The words have become untouchable
      The moonlight has become untouchable
      The water has become dirty.[14]

  5. Serving water in separate tumblers is a practicethat is followed even today in some districts of Andhra Pradesh to discriminate against the Dalits.[15] Sikhamani, another powerful Dalit voice, shows how inhuman the casteist society is in 'Inupa Paleelu Molustunnay' (Look, the Steel Nibs are Sprouting):

      For the sin of requesting
      Water with parched tongues
      We have been shown dirty ponds—
      I am bent on cutting
      Those pointing fingers! [16]

    A more recent play by Vinodini, a Telugu Dalit feminist writer, critic and activist,[17] titled 'Daaham' (Thirst) deals with the issue of water:

      Yes….What else could I do? I went in the morning with the pitcher and stood near the well. Not even a single bitch gave me water…. I pleaded with them….I couldn't stop myself. I went up to the well and tied the rope, that's all. Then all of them came running, broke my pitcher, pulled me down from the well and beat me up.[18]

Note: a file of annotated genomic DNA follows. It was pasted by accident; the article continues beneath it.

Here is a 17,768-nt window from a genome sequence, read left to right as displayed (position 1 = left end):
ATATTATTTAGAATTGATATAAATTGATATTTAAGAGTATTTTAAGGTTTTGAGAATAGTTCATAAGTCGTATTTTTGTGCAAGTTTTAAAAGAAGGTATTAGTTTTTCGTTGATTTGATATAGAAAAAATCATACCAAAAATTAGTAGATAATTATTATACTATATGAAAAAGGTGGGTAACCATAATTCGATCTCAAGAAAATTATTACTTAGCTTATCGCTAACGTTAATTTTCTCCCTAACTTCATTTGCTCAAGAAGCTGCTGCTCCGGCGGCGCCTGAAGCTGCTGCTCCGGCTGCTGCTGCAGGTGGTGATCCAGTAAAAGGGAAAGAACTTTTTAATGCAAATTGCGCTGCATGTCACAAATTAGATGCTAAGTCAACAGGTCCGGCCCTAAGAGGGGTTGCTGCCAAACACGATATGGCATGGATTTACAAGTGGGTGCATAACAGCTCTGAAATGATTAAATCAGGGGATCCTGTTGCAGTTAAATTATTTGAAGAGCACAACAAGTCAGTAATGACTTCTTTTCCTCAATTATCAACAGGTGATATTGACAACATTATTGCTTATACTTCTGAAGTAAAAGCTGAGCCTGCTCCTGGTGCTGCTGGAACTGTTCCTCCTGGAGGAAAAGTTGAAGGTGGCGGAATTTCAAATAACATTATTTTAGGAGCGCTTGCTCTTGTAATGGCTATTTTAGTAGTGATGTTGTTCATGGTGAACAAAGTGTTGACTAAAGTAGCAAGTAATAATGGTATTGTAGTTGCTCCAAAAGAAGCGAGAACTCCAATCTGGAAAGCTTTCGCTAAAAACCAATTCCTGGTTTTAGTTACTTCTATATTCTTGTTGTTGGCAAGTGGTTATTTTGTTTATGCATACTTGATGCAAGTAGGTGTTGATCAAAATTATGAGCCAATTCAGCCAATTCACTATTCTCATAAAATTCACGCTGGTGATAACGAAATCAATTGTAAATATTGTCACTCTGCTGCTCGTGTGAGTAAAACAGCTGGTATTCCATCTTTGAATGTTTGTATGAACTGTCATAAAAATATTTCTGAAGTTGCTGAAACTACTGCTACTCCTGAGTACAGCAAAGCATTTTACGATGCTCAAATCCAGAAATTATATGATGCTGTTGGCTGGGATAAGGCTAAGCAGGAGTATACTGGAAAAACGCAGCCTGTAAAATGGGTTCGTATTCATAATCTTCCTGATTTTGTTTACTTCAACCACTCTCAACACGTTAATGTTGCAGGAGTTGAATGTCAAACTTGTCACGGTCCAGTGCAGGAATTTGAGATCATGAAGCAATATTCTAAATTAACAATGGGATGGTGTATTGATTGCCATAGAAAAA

6. Antarani Vasantam (Untouchable Spring) by G. Kalyana Rao, a Telugu Dailt and a revolutionary writer, deals with Dalit experiences of different kinds, including their problems of not being able to share water with other castes:

      There was no drinking water well for the malas and madigas. The entire village had only one drinking water well…. Except for the malas and madigas, every one else in that village only drank that water. As for the malas and the madigas, they would stand at a distance from the well carrying pots…. for a potful of water, there would be a big fight. Every morning that was a strange scene near the well. Pleadings, insult, abuses, rejections—all for a mouthful of water, for quenching thirst.